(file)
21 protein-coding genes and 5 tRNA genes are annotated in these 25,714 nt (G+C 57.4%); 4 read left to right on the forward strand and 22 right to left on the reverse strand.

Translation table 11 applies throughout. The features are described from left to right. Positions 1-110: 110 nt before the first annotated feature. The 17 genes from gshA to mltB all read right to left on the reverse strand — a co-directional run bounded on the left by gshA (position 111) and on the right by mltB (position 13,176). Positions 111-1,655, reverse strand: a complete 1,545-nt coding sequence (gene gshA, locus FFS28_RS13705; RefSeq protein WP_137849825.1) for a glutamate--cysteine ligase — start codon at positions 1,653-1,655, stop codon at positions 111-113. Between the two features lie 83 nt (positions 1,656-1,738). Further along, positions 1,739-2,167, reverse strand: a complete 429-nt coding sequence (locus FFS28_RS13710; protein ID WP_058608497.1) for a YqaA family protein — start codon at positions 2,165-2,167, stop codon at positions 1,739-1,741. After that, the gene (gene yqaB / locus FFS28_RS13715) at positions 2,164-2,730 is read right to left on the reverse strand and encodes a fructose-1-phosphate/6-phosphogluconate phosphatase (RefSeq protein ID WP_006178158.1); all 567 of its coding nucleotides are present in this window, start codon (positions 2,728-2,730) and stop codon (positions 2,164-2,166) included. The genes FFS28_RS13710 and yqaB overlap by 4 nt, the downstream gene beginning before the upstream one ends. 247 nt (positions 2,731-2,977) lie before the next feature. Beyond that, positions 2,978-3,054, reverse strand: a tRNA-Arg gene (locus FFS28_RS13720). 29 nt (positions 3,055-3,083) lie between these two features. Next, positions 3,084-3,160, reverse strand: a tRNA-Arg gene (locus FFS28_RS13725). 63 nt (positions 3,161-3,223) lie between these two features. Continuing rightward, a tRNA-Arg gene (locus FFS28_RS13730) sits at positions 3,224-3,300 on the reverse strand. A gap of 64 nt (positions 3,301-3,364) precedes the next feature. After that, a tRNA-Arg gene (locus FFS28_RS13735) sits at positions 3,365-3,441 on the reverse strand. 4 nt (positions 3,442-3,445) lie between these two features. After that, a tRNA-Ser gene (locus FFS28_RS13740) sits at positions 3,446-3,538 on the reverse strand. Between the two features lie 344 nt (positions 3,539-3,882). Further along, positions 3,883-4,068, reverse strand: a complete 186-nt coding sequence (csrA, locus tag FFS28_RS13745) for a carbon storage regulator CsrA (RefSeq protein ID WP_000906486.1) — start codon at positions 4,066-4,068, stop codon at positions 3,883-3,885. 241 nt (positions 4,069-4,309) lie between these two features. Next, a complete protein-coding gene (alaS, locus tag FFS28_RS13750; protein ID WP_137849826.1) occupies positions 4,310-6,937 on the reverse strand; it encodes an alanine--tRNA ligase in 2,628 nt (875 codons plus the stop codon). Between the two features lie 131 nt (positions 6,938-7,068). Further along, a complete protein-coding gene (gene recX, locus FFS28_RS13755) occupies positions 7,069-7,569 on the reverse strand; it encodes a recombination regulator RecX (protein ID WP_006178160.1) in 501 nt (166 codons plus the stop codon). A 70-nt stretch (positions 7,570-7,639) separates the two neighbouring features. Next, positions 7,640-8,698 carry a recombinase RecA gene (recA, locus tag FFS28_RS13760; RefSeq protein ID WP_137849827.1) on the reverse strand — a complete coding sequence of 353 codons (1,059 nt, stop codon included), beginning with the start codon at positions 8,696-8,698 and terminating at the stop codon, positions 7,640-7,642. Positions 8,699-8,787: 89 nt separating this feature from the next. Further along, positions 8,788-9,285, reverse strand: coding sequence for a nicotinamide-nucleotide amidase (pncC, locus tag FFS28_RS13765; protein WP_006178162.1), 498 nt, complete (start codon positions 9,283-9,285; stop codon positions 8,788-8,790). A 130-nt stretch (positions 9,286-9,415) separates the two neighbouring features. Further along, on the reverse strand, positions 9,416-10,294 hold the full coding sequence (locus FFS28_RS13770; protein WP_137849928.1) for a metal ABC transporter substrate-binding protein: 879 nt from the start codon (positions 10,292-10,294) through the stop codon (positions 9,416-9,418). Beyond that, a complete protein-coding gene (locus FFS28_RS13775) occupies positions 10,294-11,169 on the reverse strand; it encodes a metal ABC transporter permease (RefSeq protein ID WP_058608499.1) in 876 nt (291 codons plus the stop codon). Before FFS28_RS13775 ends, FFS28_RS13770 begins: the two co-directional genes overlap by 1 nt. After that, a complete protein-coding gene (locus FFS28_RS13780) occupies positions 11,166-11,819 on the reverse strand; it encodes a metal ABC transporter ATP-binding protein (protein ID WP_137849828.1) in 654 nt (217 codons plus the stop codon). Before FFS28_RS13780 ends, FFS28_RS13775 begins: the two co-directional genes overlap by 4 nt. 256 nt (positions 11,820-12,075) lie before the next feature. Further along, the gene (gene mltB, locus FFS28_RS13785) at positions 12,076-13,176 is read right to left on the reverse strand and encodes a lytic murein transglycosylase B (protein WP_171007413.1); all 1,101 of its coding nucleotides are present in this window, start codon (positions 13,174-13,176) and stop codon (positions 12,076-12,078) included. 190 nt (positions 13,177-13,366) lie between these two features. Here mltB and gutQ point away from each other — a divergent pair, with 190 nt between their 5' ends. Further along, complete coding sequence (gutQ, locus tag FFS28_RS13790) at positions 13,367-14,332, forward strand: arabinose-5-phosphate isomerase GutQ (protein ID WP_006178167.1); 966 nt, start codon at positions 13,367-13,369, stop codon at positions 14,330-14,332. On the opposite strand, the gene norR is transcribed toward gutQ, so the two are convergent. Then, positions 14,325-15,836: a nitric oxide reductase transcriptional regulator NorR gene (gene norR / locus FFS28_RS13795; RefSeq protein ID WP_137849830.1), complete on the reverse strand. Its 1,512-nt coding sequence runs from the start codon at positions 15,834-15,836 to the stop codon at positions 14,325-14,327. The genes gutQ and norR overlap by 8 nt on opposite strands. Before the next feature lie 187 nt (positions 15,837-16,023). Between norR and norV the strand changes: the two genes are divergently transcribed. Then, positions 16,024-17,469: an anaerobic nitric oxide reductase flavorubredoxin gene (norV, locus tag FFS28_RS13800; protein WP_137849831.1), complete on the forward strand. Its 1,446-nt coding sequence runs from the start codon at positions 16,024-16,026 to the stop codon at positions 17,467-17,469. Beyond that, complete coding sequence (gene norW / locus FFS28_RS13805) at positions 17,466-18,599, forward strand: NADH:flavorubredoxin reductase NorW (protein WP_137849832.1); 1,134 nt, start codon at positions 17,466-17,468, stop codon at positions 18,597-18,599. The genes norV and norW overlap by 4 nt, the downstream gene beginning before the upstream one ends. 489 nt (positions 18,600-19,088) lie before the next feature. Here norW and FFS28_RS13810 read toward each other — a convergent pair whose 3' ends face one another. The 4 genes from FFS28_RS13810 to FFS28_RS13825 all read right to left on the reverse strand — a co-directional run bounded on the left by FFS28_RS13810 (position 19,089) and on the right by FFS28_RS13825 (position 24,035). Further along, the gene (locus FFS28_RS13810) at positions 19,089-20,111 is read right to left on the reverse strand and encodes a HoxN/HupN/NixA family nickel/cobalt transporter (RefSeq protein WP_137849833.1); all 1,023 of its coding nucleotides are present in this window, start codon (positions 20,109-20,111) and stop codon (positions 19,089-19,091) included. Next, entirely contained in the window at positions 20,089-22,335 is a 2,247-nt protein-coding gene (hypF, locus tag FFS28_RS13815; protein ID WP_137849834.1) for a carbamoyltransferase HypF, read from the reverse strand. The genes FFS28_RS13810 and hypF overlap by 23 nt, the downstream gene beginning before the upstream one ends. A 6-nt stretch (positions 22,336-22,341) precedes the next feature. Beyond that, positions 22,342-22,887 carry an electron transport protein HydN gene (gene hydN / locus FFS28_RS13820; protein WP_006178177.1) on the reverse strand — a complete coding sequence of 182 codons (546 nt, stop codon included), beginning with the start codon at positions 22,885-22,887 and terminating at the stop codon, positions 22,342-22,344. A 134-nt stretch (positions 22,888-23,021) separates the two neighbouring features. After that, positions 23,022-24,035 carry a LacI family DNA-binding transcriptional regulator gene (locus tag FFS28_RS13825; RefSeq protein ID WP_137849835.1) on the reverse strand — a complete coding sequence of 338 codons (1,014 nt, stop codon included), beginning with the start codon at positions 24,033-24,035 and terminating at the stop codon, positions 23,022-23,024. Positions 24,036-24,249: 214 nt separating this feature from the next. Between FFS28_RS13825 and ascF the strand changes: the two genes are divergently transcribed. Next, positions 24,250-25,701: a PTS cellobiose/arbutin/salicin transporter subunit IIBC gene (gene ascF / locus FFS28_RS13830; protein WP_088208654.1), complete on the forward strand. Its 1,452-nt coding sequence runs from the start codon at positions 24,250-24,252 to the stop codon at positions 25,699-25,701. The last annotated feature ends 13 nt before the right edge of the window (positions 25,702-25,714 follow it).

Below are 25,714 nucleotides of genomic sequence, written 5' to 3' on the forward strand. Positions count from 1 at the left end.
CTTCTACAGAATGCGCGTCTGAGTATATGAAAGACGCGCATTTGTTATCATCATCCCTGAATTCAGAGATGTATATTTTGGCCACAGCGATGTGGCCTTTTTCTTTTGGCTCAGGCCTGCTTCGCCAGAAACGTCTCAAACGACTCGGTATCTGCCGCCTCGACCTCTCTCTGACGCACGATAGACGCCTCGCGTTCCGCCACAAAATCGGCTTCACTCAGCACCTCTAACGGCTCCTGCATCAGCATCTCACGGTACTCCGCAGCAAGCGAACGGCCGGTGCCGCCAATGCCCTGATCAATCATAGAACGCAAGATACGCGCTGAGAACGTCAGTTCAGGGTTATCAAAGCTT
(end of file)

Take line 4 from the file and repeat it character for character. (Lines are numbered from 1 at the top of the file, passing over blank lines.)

CTTCTACAGAATGCGCGTCTGAGTATATGAAAGACGCGCATTTGTTATCATCATCCCTGAATTCAGAGATGTATATTTTGGCCACAGCGATGTGGCCTTTTTCTTTTGGCTCAGGCCTGCTTCGCCAGAAACGTCTCAAACGACTCGGTATCTGCCGCCTCGACCTCTCTCTGACGCACGATAGACGCCTCGCGTTCCGCCACAAAATCGGCTTCACTCAGCACCTCTAACGGCTCCTGCATCAGCATCTCACGGTACTCCGCAGCAAGCGAACGGCCGGTGCCGCCAATGCCCTGATCAATCATAGAACGCAAGATACGCGCTGAGAACGTCAGTTCAGGGTTATCAAAGCTT